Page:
"The Trustee named may, from time to time, in its discretion distribute to or apply for the benefit of any beneficiary, from time to time, entitled to the receipt or application for his or her benefit of income hereunder, such amounts out of the principal of the trust estate held for such beneficiary, as shall in the judgment of the Trustee be necessitated by reason of illness or other emergency, for inadequacy of the income, for the adequate support and the necessities of such beneficiary."

is hereby construed to apply only to the life estates reserved and/or granted to or for the benefit of Jean Edgar Vaughan and Clara E. Edgar, such reservation and/or grant being contained in the two paragraphs immediately preceding the principal invasion clause quoted above in full.

3. Following the deaths of Jean Edgar Vaughan on December 19, 1965 and Clara Edgar on March 22, 1973 no beneficiaries of the decedent's trust had any interest in the principal thereof except the five named charitable beneficiaries, viz: Passavant Homes (Rochester), First Presbyterian Church (New Brighton), The Lighthouse (New Brighton), Hillsdale College and The Salvation Army (Beaver Falls Barracks).

The parties stipulated that the date is Dec. 9, 1965.

4. Following the deaths of the above-named life tenants, the trustee neither had nor has any power to invade principal for the benefit of any beneficiary, specifically including the following annuitants or income beneficiaries: Hariett [sic] Townsend North, Anna M. Ott, Virginia Inman Reinehr and Martha Powers.

In its estate tax return, petitioner claimed as a charitable deduction under section 2055(a)(2) the entire net balance of the decedent's estate, amounting to $179,982.89. Petitioner has conceded that the correct amount should be $142,000.

Net amount passing from decedent's estate less the value of the nonqualifying individuals' life estates in the trust income.

Respondent contends that the transfer in question is a split interest and subject to the provisions of section 2055(e) because interests in the same property (the income of the trust) passed both to qualifying institutions (within the meaning of sec. 2055(a)(2)) and to nonqualifying individuals. In such cases, no deduction is permitted unless, in the case of a remainder interest, the interest passes to a charitable remainder annuity trust, a charitable remainder unitrust, or a pooled income fund, or, in the case of all other interest, the interest is in the form of a guaranteed annuity or is a fixed percentage, distributed yearly, of the fair market value of the property.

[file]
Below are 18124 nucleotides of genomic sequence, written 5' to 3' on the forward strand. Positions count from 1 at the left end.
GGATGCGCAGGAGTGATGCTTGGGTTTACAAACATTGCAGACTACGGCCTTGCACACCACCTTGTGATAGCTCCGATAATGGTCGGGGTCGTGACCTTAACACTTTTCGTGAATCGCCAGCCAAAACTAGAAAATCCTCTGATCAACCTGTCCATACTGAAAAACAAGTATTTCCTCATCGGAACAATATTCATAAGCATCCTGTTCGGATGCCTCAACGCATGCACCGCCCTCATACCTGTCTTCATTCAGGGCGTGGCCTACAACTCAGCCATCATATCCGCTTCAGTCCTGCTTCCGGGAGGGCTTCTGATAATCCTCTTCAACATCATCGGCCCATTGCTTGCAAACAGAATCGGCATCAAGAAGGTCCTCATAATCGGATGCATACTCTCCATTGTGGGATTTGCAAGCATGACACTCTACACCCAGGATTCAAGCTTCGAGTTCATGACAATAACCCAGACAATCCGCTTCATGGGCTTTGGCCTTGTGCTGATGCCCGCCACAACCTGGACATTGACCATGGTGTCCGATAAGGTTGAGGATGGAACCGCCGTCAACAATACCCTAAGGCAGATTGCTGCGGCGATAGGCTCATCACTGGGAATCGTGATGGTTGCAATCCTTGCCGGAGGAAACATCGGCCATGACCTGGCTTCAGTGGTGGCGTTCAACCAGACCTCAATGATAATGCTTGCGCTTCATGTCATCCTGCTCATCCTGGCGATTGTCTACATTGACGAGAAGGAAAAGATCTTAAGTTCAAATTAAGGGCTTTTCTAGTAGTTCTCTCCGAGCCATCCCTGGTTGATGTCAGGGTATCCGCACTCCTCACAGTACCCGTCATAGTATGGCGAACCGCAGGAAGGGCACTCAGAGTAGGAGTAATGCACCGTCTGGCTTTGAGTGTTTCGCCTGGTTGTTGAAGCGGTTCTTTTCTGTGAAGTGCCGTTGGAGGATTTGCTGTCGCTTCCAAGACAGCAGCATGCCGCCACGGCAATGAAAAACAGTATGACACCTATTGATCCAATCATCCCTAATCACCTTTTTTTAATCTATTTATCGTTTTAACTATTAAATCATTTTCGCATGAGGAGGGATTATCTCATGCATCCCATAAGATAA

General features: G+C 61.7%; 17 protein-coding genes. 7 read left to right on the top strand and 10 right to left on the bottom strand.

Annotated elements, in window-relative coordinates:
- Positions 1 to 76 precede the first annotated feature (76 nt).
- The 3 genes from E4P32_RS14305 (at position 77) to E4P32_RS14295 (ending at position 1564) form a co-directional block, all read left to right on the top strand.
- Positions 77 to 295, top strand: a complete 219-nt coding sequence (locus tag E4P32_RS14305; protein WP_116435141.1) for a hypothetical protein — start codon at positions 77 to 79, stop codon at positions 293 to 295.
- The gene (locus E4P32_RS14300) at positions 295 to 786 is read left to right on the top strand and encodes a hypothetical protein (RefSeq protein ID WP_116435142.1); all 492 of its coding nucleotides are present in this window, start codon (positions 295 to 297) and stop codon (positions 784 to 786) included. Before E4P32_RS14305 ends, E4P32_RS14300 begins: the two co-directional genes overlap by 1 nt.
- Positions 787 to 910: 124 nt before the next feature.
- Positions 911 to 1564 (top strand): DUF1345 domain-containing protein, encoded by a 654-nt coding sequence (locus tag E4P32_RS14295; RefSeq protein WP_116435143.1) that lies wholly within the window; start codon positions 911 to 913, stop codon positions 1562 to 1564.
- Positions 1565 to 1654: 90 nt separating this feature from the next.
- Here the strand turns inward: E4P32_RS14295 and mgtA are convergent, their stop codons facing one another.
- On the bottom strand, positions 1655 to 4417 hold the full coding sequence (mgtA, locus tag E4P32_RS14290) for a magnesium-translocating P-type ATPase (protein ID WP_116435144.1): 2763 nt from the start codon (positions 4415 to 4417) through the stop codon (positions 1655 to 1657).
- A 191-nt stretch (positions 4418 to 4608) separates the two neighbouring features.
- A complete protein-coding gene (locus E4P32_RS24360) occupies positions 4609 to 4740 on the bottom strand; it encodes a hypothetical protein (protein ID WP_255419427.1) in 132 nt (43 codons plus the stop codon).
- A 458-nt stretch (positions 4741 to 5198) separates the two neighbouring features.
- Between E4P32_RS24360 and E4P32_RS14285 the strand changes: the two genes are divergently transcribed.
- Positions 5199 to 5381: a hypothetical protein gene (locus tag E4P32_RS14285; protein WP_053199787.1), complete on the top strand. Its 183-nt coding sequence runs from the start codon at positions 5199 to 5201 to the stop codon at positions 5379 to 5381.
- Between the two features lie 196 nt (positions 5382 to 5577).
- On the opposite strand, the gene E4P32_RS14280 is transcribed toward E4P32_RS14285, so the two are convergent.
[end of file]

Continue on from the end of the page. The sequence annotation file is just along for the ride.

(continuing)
Petitioner argues to the contrary that the nonqualifying beneficiaries have no interest in the income of the trust and, therefore, section 2055(e)(2) does not apply to disallow the charitable deduction. This argument is based upon petitioner's contention that the trust fund created by Jean Edgar Vaughan will generate enough income to fully satisfy the income interests of the individual, noncharitable beneficiaries, and that decedent's residuary estate, considered as a separate trust, will, therefore, never be invaded for the benefit of the nonqualifying beneficiaries. Petitioner points out that at the time of decedent's death, the Jean Vaughan trust was valued at $249,000 and generated income of $13,149 in 1973.